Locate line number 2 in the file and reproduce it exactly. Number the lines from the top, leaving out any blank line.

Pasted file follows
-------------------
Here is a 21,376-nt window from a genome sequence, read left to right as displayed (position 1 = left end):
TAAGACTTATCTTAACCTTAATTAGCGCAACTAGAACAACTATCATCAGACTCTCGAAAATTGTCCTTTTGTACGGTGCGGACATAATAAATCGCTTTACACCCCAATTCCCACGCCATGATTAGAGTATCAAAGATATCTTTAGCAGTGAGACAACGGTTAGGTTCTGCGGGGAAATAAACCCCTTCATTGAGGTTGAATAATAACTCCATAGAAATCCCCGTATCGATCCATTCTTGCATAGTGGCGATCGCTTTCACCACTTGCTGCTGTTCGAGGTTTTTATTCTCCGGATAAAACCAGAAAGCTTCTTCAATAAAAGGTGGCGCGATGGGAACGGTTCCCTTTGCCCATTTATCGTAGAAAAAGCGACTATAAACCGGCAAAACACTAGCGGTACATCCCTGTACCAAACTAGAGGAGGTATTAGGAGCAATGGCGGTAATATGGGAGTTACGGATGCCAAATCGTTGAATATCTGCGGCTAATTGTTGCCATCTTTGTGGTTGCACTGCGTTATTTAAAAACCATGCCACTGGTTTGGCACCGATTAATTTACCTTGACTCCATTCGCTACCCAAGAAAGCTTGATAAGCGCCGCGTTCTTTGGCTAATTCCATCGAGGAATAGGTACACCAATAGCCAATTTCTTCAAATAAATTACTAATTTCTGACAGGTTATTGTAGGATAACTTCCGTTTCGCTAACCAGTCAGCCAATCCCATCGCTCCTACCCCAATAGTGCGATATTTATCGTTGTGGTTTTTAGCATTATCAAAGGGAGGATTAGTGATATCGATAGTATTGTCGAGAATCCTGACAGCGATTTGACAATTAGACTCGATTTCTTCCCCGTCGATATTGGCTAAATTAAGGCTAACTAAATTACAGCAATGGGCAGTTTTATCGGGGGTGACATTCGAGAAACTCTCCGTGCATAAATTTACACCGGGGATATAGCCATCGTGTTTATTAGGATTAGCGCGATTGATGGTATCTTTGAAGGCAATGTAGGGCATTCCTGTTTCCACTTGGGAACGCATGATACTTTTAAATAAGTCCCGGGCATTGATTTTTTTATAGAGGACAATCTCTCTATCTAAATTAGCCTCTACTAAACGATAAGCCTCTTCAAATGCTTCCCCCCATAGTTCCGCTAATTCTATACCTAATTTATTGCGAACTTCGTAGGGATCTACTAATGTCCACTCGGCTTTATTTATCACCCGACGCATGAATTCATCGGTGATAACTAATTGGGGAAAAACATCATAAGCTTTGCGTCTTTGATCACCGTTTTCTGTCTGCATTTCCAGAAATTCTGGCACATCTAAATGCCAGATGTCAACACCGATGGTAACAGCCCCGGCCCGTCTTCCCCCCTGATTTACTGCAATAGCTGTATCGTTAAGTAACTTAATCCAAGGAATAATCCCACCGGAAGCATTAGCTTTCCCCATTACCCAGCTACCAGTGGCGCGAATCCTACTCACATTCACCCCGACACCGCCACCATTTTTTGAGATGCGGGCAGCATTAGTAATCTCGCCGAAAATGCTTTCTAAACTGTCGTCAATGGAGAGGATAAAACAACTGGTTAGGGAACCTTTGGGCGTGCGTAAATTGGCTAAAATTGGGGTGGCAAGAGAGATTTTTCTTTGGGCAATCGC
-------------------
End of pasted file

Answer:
TAAGACTTATCTTAACCTTAATTAGCGCAACTAGAACAACTATCATCAGACTCTCGAAAATTGTCCTTTTGTACGGTGCGGACATAATAAATCGCTTTACACCCCAATTCCCACGCCATGATTAGAGTATCAAAGATATCTTTAGCAGTGAGACAACGGTTAGGTTCTGCGGGGAAATAAACCCCTTCATTGAGGTTGAATAATAACTCCATAGAAATCCCCGTATCGATCCATTCTTGCATAGTGGCGATCGCTTTCACCACTTGCTGCTGTTCGAGGTTTTTATTCTCCGGATAAAACCAGAAAGCTTCTTCAATAAAAGGTGGCGCGATGGGAACGGTTCCCTTTGCCCATTTATCGTAGAAAAAGCGACTATAAACCGGCAAAACACTAGCGGTACATCCCTGTACCAAACTAGAGGAGGTATTAGGAGCAATGGCGGTAATATGGGAGTTACGGATGCCAAATCGTTGAATATCTGCGGCTAATTGTTGCCATCTTTGTGGTTGCACTGCGTTATTTAAAAACCATGCCACTGGTTTGGCACCGATTAATTTACCTTGACTCCATTCGCTACCCAAGAAAGCTTGATAAGCGCCGCGTTCTTTGGCTAATTCCATCGAGGAATAGGTACACCAATAGCCAATTTCTTCAAATAAATTACTAATTTCTGACAGGTTATTGTAGGATAACTTCCGTTTCGCTAACCAGTCAGCCAATCCCATCGCTCCTACCCCAATAGTGCGATATTTATCGTTGTGGTTTTTAGCATTATCAAAGGGAGGATTAGTGATATCGATAGTATTGTCGAGAATCCTGACAGCGATTTGACAATTAGACTCGATTTCTTCCCCGTCGATATTGGCTAAATTAAGGCTAACTAAATTACAGCAATGGGCAGTTTTATCGGGGGTGACATTCGAGAAACTCTCCGTGCATAAATTTACACCGGGGATATAGCCATCGTGTTTATTAGGATTAGCGCGATTGATGGTATCTTTGAAGGCAATGTAGGGCATTCCTGTTTCCACTTGGGAACGCATGATACTTTTAAATAAGTCCCGGGCATTGATTTTTTTATAGAGGACAATCTCTCTATCTAAATTAGCCTCTACTAAACGATAAGCCTCTTCAAATGCTTCCCCCCATAGTTCCGCTAATTCTATACCTAATTTATTGCGAACTTCGTAGGGATCTACTAATGTCCACTCGGCTTTATTTATCACCCGACGCATGAATTCATCGGTGATAACTAATTGGGGAAAAACATCATAAGCTTTGCGTCTTTGATCACCGTTTTCTGTCTGCATTTCCAGAAATTCTGGCACATCTAAATGCCAGATGTCAACACCGATGGTAACAGCCCCGGCCCGTCTTCCCCCCTGATTTACTGCAATAGCTGTATCGTTAAGTAACTTAATCCAAGGAATAATCCCACCGGAAGCATTAGCTTTCCCCATTACCCAGCTACCAGTGGCGCGAATCCTACTCACATTCACCCCGACACCGCCACCATTTTTTGAGATGCGGGCAGCATTAGTAATCTCGCCGAAAATGCTTTCTAAACTGTCGTCAATGGAGAGGATAAAACAACTGGTTAGGGAACCTTTGGGCGTGCGTAAATTGGCTAAAATTGGGGTGGCAAGAGAGATTTTTCTTTGGGCAATCGC